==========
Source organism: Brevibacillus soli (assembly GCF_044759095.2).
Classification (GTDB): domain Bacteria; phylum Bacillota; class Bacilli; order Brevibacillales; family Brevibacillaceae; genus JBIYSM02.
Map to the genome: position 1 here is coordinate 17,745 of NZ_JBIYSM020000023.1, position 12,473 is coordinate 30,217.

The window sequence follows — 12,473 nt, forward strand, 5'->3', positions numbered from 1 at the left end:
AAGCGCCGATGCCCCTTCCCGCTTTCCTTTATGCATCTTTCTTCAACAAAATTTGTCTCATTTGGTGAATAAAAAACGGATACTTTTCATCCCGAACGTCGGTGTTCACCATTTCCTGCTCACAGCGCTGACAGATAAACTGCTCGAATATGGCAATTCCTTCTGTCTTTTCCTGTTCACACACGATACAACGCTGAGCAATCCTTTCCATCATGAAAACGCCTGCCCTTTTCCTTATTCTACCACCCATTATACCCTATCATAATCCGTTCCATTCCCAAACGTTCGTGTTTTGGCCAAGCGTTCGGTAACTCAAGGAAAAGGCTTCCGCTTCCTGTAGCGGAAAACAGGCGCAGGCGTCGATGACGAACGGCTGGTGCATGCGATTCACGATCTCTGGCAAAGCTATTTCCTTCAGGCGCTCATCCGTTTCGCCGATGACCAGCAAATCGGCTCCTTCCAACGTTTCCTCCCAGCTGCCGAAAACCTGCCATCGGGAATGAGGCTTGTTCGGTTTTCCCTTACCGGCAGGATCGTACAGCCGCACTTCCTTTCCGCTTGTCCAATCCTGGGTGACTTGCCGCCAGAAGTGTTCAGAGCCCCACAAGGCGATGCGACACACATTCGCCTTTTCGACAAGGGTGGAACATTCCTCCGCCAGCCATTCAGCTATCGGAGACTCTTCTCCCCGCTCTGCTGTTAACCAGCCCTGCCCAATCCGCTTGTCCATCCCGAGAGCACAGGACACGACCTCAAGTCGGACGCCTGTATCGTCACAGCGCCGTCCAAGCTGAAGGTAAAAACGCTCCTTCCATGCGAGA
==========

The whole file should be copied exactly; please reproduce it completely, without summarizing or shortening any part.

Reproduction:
Source organism: Brevibacillus soli (assembly GCF_044759095.2).
Classification (GTDB): domain Bacteria; phylum Bacillota; class Bacilli; order Brevibacillales; family Brevibacillaceae; genus JBIYSM02.
Map to the genome: position 1 here is coordinate 17,745 of NZ_JBIYSM020000023.1, position 12,473 is coordinate 30,217.

The window sequence follows — 12,473 nt, forward strand, 5'->3', positions numbered from 1 at the left end:
AAGCGCCGATGCCCCTTCCCGCTTTCCTTTATGCATCTTTCTTCAACAAAATTTGTCTCATTTGGTGAATAAAAAACGGATACTTTTCATCCCGAACGTCGGTGTTCACCATTTCCTGCTCACAGCGCTGACAGATAAACTGCTCGAATATGGCAATTCCTTCTGTCTTTTCCTGTTCACACACGATACAACGCTGAGCAATCCTTTCCATCATGAAAACGCCTGCCCTTTTCCTTATTCTACCACCCATTATACCCTATCATAATCCGTTCCATTCCCAAACGTTCGTGTTTTGGCCAAGCGTTCGGTAACTCAAGGAAAAGGCTTCCGCTTCCTGTAGCGGAAAACAGGCGCAGGCGTCGATGACGAACGGCTGGTGCATGCGATTCACGATCTCTGGCAAAGCTATTTCCTTCAGGCGCTCATCCGTTTCGCCGATGACCAGCAAATCGGCTCCTTCCAACGTTTCCTCCCAGCTGCCGAAAACCTGCCATCGGGAATGAGGCTTGTTCGGTTTTCCCTTACCGGCAGGATCGTACAGCCGCACTTCCTTTCCGCTTGTCCAATCCTGGGTGACTTGCCGCCAGAAGTGTTCAGAGCCCCACAAGGCGATGCGACACACATTCGCCTTTTCGACAAGGGTGGAACATTCCTCCGCCAGCCATTCAGCTATCGGAGACTCTTCTCCCCGCTCTGCTGTTAACCAGCCCTGCCCAATCCGCTTGTCCATCCCGAGAGCACAGGACACGACCTCAAGTCGGACGCCTGTATCGTCACAGCGCCGTCCAAGCTGAAGGTAAAAACGCTCCTTCCATGCGAGA